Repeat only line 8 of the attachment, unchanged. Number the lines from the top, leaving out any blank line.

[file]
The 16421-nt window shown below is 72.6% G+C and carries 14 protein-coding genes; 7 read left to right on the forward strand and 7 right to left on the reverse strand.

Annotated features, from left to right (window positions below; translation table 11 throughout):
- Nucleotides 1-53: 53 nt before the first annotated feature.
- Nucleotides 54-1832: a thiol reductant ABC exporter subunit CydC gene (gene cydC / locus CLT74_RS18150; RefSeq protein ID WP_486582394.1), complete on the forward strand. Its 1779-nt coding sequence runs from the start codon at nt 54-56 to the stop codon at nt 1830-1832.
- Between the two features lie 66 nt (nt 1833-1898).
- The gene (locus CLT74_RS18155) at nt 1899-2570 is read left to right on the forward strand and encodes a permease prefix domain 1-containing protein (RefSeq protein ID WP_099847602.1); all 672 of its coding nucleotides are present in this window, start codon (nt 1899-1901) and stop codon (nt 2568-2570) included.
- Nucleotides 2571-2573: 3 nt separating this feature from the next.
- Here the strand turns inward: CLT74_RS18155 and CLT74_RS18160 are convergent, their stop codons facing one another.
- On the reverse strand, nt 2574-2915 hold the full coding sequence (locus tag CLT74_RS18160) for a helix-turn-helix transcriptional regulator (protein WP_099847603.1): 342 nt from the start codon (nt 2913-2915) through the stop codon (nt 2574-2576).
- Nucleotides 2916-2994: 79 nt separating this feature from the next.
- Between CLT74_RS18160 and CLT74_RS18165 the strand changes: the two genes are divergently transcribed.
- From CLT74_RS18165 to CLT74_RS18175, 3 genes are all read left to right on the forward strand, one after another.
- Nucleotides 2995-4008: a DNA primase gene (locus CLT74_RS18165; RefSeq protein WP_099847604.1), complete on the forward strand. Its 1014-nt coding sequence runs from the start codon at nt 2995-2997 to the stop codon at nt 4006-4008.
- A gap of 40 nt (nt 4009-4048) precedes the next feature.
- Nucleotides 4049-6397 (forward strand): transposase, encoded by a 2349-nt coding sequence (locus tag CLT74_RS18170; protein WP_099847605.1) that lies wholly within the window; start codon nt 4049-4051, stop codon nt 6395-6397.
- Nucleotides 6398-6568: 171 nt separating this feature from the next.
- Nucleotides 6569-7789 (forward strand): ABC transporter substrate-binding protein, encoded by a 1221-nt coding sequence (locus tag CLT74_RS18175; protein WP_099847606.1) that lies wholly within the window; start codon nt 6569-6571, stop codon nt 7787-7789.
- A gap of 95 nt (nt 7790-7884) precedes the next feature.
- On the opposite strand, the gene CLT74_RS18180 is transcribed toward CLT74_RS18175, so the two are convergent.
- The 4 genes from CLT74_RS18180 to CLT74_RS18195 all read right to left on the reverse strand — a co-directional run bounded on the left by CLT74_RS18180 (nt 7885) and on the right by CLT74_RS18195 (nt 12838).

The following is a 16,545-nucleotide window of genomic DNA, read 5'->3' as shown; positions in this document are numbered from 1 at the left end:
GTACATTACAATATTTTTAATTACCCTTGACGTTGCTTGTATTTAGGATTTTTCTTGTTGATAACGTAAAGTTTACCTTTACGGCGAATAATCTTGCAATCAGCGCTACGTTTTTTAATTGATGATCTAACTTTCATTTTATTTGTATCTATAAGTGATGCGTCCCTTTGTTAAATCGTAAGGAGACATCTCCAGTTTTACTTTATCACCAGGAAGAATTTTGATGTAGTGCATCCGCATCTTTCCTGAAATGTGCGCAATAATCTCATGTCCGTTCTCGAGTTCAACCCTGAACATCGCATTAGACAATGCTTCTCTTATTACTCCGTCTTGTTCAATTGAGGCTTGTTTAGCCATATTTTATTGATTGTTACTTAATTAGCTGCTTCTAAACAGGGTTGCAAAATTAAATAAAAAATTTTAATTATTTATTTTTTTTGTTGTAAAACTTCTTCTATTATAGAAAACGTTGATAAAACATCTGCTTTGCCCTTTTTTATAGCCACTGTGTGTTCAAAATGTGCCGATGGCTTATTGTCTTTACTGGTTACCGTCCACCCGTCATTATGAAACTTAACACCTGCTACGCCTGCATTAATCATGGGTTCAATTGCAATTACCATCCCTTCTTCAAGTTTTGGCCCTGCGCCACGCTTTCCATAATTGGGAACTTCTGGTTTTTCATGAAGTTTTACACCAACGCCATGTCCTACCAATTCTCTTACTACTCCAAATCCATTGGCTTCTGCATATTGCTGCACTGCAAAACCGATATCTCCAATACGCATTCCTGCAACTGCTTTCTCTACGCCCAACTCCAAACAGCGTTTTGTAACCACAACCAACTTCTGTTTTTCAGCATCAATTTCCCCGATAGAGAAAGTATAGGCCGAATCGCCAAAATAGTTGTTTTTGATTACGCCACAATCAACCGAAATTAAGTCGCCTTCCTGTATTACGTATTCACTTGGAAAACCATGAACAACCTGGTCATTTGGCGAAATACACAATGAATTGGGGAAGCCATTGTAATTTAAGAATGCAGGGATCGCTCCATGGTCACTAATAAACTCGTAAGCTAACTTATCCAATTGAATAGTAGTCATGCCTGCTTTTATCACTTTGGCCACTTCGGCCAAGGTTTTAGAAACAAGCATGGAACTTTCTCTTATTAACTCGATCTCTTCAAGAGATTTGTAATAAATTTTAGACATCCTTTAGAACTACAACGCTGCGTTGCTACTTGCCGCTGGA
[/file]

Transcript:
- Here the strand turns inward: CLT74_RS18155 and CLT74_RS18160 are convergent, their stop codons facing one another.